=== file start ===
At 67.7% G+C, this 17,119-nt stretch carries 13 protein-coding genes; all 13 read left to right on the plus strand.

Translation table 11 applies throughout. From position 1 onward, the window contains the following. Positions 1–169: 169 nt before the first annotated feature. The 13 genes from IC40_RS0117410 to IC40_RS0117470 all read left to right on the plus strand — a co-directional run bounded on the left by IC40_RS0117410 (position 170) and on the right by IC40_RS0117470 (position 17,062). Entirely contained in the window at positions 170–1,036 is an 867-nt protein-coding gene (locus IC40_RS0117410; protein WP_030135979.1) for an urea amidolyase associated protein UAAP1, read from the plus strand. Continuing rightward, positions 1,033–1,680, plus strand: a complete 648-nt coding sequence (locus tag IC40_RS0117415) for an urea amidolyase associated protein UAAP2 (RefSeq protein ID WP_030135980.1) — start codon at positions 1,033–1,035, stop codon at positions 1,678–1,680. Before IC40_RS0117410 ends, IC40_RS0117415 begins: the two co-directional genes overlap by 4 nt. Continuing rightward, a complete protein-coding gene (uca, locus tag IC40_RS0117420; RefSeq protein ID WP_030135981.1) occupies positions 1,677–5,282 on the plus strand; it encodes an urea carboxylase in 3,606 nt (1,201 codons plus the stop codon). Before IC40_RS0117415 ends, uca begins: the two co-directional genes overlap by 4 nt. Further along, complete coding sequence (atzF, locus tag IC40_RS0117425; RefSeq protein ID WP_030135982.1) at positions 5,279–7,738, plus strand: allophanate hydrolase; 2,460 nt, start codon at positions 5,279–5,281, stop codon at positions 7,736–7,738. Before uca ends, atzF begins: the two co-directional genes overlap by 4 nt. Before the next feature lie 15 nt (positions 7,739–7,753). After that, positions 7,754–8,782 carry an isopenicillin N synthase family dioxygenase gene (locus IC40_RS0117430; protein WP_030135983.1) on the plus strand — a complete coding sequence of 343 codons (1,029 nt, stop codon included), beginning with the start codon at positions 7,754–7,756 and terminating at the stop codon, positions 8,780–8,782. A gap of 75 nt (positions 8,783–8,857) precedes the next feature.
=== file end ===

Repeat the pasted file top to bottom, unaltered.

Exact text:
At 67.7% G+C, this 17,119-nt stretch carries 13 protein-coding genes; all 13 read left to right on the plus strand.

Translation table 11 applies throughout. From position 1 onward, the window contains the following. Positions 1–169: 169 nt before the first annotated feature. The 13 genes from IC40_RS0117410 to IC40_RS0117470 all read left to right on the plus strand — a co-directional run bounded on the left by IC40_RS0117410 (position 170) and on the right by IC40_RS0117470 (position 17,062). Entirely contained in the window at positions 170–1,036 is an 867-nt protein-coding gene (locus IC40_RS0117410; protein WP_030135979.1) for an urea amidolyase associated protein UAAP1, read from the plus strand. Continuing rightward, positions 1,033–1,680, plus strand: a complete 648-nt coding sequence (locus tag IC40_RS0117415) for an urea amidolyase associated protein UAAP2 (RefSeq protein ID WP_030135980.1) — start codon at positions 1,033–1,035, stop codon at positions 1,678–1,680. Before IC40_RS0117410 ends, IC40_RS0117415 begins: the two co-directional genes overlap by 4 nt. Continuing rightward, a complete protein-coding gene (uca, locus tag IC40_RS0117420; RefSeq protein ID WP_030135981.1) occupies positions 1,677–5,282 on the plus strand; it encodes an urea carboxylase in 3,606 nt (1,201 codons plus the stop codon). Before IC40_RS0117415 ends, uca begins: the two co-directional genes overlap by 4 nt. Further along, complete coding sequence (atzF, locus tag IC40_RS0117425; RefSeq protein ID WP_030135982.1) at positions 5,279–7,738, plus strand: allophanate hydrolase; 2,460 nt, start codon at positions 5,279–5,281, stop codon at positions 7,736–7,738. Before uca ends, atzF begins: the two co-directional genes overlap by 4 nt. Before the next feature lie 15 nt (positions 7,739–7,753). After that, positions 7,754–8,782 carry an isopenicillin N synthase family dioxygenase gene (locus IC40_RS0117430; protein WP_030135983.1) on the plus strand — a complete coding sequence of 343 codons (1,029 nt, stop codon included), beginning with the start codon at positions 7,754–7,756 and terminating at the stop codon, positions 8,780–8,782. A gap of 75 nt (positions 8,783–8,857) precedes the next feature.